Regnart parents discuss their views

Regnart Elementary School parents share their thoughts on the school closure


Graphic by Sonia Verma

The most prominent voice is against Regnart’s closure.

The CUSD School Board voted 3-2 on Oct. 14 to close Regnart Elementary after the 2021-22 school year, leading to mixed responses in the residential neighborhood. Since the vote, some parents have been talking among themselves to see if there’s anything they can do to stop the closure.

One reason for the closure has been the continued declining enrollment in CUSD schools. Since 2015, the school district has lost 4,900 students and is expected to lose 4,000 more in the next eight years. In a school consolidation FAQ document, CUSD states this trend has been caused by factors such as record low birth rates, high housing costs and “empty nesters” staying in their houses, preventing new families from moving in. 

A tight budget was another driving force behind the district’s decision to consolidate schools. Declining enrollment, increased costs for pensions and higher prices have put a strain on CUSD’s operating budget, leading to the Board decision to close Regnart, Meyerholz and Muir Elementary Schools.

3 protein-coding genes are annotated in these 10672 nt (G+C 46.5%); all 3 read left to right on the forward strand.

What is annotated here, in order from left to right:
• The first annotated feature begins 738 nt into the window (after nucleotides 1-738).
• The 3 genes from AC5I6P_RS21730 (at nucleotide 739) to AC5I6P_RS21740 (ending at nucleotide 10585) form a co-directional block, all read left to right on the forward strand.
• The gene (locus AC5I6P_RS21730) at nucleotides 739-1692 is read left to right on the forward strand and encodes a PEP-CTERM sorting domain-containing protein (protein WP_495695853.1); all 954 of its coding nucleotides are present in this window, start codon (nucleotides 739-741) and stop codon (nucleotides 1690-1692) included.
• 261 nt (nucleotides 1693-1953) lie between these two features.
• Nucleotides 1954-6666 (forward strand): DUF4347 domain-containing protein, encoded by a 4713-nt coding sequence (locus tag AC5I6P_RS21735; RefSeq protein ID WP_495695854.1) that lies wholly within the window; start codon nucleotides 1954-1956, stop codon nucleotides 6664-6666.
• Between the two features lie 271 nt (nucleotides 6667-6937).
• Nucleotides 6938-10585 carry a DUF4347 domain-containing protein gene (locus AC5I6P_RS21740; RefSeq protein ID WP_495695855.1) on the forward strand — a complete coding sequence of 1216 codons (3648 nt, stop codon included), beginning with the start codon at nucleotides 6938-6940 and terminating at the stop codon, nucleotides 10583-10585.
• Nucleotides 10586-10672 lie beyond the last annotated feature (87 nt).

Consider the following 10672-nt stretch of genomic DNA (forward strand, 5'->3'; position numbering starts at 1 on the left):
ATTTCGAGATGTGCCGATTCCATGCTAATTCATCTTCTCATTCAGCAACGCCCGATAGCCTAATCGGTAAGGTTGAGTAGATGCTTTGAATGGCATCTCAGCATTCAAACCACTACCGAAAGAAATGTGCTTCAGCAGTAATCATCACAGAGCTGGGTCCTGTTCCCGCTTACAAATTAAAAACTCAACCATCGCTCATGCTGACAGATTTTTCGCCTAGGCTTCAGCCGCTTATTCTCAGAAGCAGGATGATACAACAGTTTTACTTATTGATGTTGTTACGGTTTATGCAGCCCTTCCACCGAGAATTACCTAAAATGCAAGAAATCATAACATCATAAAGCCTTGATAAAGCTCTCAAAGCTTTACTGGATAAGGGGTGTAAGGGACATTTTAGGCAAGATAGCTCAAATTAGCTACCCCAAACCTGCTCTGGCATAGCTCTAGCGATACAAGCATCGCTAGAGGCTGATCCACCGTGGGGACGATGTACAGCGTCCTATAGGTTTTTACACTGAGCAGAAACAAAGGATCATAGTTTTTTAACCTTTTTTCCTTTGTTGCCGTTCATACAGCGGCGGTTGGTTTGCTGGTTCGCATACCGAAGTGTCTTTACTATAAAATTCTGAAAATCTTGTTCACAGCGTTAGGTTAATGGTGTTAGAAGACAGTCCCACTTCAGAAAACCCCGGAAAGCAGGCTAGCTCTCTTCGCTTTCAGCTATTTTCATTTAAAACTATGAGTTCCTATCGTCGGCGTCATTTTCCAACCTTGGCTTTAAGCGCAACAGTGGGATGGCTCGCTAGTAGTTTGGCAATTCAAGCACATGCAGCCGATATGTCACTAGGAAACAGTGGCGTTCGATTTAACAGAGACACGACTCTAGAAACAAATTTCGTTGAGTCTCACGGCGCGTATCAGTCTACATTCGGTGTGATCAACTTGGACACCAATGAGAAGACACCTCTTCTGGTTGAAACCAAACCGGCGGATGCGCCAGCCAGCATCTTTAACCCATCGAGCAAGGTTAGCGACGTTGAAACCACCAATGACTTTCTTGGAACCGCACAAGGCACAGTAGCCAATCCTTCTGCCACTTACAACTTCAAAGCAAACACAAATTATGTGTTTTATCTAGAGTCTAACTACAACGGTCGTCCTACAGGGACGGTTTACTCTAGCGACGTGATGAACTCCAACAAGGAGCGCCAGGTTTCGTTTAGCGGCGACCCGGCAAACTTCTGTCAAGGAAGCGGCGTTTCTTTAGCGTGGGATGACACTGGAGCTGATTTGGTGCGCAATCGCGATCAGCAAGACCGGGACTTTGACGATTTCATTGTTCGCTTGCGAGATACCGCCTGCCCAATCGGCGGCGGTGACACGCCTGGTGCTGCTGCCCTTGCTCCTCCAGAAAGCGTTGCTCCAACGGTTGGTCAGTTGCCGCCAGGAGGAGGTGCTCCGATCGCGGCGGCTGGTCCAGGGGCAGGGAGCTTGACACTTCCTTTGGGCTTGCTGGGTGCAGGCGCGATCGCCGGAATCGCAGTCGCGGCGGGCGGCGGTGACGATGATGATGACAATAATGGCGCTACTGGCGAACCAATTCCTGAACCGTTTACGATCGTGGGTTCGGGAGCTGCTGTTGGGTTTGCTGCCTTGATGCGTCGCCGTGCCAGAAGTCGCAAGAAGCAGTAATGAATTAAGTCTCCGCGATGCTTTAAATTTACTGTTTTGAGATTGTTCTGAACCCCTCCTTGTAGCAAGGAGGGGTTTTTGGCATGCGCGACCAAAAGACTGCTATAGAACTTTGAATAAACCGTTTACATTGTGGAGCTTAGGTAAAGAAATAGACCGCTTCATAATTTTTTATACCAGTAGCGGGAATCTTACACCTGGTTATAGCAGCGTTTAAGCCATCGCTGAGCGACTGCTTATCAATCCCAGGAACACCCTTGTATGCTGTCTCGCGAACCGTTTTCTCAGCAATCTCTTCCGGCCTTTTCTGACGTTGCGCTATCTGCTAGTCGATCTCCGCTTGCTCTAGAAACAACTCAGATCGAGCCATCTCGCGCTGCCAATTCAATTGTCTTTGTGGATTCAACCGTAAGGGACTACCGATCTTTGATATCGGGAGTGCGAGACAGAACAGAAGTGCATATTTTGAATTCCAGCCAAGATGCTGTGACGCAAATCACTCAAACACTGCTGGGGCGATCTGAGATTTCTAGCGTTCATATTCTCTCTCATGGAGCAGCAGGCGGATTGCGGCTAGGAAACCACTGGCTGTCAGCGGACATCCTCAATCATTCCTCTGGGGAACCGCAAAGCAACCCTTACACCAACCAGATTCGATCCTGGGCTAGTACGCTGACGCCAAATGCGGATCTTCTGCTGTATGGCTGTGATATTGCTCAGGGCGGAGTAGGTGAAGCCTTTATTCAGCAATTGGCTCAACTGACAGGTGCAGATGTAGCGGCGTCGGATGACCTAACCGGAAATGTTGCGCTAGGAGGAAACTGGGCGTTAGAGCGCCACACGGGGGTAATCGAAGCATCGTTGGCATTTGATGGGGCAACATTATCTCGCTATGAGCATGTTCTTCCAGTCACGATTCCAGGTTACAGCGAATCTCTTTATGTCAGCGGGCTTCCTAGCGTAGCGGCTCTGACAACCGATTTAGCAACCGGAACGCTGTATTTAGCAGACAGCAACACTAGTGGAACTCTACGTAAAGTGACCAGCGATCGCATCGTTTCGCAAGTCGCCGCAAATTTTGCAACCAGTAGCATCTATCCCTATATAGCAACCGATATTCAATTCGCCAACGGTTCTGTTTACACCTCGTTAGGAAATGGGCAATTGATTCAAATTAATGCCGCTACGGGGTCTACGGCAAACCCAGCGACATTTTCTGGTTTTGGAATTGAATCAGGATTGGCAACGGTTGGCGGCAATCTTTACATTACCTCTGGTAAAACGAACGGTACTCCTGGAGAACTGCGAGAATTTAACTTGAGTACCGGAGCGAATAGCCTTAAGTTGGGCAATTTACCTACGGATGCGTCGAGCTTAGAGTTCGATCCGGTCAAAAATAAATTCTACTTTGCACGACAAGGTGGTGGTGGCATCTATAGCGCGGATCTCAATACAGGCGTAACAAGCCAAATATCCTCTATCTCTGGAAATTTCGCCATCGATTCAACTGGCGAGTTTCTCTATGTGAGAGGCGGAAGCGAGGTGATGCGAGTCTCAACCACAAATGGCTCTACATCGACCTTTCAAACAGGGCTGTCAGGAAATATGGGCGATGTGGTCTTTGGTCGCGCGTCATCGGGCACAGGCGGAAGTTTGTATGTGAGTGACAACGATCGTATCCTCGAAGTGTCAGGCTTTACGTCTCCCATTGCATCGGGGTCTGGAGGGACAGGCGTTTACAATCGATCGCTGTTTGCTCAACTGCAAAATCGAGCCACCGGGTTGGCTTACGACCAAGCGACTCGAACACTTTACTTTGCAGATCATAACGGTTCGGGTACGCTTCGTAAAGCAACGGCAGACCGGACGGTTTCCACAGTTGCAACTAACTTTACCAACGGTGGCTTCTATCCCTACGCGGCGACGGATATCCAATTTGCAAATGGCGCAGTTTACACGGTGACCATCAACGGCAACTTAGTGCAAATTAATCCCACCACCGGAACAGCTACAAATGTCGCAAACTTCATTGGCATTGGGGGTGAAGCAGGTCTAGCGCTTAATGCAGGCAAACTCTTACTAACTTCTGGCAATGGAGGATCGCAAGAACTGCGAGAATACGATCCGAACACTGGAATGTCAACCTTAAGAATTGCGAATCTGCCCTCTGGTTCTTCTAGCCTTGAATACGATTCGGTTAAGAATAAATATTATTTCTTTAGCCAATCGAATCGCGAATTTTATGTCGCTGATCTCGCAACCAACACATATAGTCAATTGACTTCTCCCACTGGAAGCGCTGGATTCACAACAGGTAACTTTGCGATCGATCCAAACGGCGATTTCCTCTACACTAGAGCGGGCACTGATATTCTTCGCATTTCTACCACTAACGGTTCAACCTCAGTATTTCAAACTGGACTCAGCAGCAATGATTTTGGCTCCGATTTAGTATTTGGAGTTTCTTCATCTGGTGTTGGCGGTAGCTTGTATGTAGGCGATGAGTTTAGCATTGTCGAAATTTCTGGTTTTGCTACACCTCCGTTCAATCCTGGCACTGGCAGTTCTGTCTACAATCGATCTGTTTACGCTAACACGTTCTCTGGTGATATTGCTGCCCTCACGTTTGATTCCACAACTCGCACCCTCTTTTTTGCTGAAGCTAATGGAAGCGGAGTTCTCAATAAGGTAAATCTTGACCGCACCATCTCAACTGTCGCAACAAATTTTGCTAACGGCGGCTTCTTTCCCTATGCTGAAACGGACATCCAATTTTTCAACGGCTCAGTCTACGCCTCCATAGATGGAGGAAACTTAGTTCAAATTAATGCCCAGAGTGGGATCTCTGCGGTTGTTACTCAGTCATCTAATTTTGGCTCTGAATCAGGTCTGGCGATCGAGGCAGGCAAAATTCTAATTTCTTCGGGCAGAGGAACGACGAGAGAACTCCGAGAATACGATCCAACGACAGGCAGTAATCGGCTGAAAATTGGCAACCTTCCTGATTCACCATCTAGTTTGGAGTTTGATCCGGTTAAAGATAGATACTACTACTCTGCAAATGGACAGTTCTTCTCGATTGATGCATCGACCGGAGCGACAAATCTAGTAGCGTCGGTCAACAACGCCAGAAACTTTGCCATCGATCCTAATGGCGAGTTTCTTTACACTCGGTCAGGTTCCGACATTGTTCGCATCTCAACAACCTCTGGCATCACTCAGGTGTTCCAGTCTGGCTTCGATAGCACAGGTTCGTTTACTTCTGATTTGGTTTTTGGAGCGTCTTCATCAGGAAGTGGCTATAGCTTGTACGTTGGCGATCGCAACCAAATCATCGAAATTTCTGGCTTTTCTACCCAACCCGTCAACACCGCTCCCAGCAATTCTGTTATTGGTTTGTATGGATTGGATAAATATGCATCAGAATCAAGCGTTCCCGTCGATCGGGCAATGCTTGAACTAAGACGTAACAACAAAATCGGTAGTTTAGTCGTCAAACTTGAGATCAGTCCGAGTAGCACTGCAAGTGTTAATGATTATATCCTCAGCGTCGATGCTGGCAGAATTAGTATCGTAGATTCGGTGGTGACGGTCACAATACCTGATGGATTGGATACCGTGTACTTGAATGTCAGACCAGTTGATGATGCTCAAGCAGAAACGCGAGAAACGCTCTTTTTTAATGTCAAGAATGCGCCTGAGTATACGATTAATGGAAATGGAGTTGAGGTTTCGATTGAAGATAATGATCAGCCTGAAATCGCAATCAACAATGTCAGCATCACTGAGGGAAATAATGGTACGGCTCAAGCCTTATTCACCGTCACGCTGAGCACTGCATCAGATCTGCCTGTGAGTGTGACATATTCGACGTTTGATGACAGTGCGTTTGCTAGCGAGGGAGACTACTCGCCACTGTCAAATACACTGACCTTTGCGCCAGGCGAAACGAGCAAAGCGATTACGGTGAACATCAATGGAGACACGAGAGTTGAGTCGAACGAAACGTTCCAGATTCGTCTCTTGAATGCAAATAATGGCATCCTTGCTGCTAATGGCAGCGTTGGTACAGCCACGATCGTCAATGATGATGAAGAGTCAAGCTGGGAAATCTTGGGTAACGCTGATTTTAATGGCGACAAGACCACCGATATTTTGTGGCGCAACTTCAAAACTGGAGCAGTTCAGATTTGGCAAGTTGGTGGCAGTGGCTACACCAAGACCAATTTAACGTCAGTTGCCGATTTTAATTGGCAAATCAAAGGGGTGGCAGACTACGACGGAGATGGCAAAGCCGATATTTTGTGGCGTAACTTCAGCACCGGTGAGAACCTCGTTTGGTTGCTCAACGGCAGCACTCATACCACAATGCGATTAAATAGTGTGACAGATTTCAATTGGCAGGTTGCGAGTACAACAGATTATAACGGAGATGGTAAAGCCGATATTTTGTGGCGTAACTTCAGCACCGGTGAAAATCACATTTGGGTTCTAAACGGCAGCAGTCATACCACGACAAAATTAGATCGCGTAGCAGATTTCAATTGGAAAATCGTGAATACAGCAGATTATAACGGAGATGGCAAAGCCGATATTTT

Francis Hu, 32, whose son is a third grader at Regnart, finds the news heartbreaking. She doesn’t believe that closing schools is a “smart choice”, especially since the district “just resumed” in-person classes.

“Our family and our kids have gradually resumed our normal life and normal school life,” Hu said. “It’s all of a sudden [that] CUSD decided to close our school.”

Hu states that her son loves Regnart, and she herself believes the faculty and the organization at the school are beneficial to her child. Her son has many friends at Regnart, so when he heard of its closing, he was devastated too. 

Although Hu feels that the change is sudden, CUSD Board President Jerry Liu says the discussion about closing schools began in 2019, and It was mentioned in public documents. 

“In 2020, we commissioned a Citizens’ Advisory Committee. They made a presentation to the board and came back with recommendations to close schools,” Liu said. “That’s when you probably saw a lot of the ‘Save Lincoln’ and ‘Save Regnart’ signs. I would say by October of 2020 you would really have to not be paying attention to know that was happening.”

According to Regnart PTA co-president Eunice Peng, CUSD has turned away students in recent years because they limit enrollment to a certain number. As of right now, Regnart has two kindergarten classes with 24 students each.

Peng adds that the “best-sized” elementary schools have three to four classes per grade and that Regnart was not allowed to have three kindergarten classes even though there could’ve been enough students.